"What I have seen is that the younger investor asks a lot more questions about their advisor's activities and predilections. What are our volunteer activities? Whom do we support? They are looking at the whole picture because they believe that's an important part of SRI investing," Herbert says.

Gen Xers have access to more information about SRI investment choices than their parents did when they were young, says Carol Malnick, a managing director of Boston Common Asset Management LLC, headquartered in Boston and with about a $1 billion in assets. A 25-year veteran in the SRI investment business, Malnick is based in the company's Redwood City, Calif., office.

"The younger client has come forward to say, 'I don't want to do what my parents did,' or 'I want to do more than what my parents did,'" Malnick says. "I got a call yesterday from a 30-year-old woman who said she wanted to move her family inherited money, which had always been at Goldman [Sachs], because she wanted it to be in SRI. There is so much more information made available now, and news about options, alternatives and their impact, where 20 or even 10 years ago there was nothing or very little."

She adds, "The younger clients are excited that we take a very active advocacy role. They want us to engage with those companies to ensure they maintain that high level and that we find ways to show them they can improve.

"One of our [Boston Common] concerns right now is the human rights issue in Uzbekistan and what they can do, through their supply chain, to improve conditions for children working in the cotton fields. We can't change the Uzbekistan government, but as shareholders of these companies, we can ask, through suppliers, to try to make life better for these employees. This is attractive to our clients, especially our younger clients. A 30-something sitting on a family foundation board will be co-signatory on this initiative or sign a letter going to five corporations asking them to review and modify their policies."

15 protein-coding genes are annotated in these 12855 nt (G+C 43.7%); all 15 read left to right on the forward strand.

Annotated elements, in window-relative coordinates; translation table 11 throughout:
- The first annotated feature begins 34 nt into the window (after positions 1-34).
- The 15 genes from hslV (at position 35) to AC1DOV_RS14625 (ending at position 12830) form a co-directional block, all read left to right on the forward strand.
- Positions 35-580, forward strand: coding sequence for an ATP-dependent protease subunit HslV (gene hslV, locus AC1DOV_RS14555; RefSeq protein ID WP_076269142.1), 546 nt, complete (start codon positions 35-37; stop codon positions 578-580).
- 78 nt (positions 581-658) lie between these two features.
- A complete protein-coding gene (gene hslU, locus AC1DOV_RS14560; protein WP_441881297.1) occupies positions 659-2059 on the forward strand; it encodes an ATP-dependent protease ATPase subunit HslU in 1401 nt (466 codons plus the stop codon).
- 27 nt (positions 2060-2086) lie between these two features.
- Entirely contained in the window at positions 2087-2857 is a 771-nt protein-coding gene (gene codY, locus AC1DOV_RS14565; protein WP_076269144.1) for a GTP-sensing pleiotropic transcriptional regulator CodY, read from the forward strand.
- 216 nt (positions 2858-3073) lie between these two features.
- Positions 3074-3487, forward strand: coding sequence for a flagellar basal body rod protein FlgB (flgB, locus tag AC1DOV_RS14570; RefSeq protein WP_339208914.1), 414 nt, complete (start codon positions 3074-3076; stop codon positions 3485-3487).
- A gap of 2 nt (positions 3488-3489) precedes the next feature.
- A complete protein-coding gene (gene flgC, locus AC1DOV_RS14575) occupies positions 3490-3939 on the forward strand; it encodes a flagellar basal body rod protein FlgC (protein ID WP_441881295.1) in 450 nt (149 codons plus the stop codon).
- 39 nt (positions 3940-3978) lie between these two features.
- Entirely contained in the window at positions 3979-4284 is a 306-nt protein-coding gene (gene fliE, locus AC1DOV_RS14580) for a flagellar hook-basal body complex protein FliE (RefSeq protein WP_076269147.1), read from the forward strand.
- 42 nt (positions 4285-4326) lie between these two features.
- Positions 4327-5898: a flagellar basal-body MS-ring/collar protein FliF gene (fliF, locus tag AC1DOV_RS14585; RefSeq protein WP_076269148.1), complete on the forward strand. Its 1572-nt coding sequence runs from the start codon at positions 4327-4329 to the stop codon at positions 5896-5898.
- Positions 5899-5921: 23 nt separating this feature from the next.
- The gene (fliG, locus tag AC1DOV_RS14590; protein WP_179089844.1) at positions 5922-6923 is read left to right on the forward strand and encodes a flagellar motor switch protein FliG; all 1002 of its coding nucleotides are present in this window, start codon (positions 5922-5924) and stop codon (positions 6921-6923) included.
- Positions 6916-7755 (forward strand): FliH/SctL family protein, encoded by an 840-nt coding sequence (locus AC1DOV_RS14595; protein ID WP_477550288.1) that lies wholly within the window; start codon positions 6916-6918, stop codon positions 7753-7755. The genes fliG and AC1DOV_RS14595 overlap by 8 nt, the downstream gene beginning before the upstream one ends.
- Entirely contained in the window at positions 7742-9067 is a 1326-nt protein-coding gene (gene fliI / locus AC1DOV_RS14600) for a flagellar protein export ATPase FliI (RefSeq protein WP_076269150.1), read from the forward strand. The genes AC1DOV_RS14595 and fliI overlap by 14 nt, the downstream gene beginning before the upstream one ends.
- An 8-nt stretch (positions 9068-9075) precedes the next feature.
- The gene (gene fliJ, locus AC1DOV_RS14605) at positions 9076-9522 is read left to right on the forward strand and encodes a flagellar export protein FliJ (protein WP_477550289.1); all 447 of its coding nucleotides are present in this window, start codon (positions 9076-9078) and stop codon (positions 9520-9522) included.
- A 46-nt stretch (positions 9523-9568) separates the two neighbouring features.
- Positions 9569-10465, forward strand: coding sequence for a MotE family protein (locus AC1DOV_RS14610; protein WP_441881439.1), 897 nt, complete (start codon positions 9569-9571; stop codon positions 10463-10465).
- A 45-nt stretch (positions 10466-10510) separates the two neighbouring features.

Patsky at Trillium says younger investors are more aware than older clients of SRI issues such as climate change and the way in which daily activities affect the environment. "Not to say there are not older clients who don't get it, but all too often, the older generation is used to thinking from the perspective of the way things were 40 years ago," Patsky says.

"You can't disconnect anymore. You can't look back to GE cutting costs by dumping PCBs into the Hudson. There is a cost of being irresponsible. Generation X gets that. Generation X says, 'I want to invest in companies that do the right thing, reduce the carbon footprint and their impact on climate change.' Over time, that will have the cost advantage over companies that didn't do that. You can tell these younger investors that you can do the right thing with your money and do well with your money. These investors realize that is increasingly true," Patsky says.

"Mostly it's the younger investor saying, 'I want to look at this,' or 'I just read an article and I want to do this.' This is a fascinating trend, but most investment advisors in this country still have not done a lot of environmental or SRI investing and have limited knowledge of the area. Most financial advisors in the United States are not considering social or environmental factors. It's a generational issue: The older you are the less likely you are to consider that it could matter in investing. The younger generation, advisors and investors alike, tends to be more open-minded about the inclusion of these factors."

First « 1 2 » Next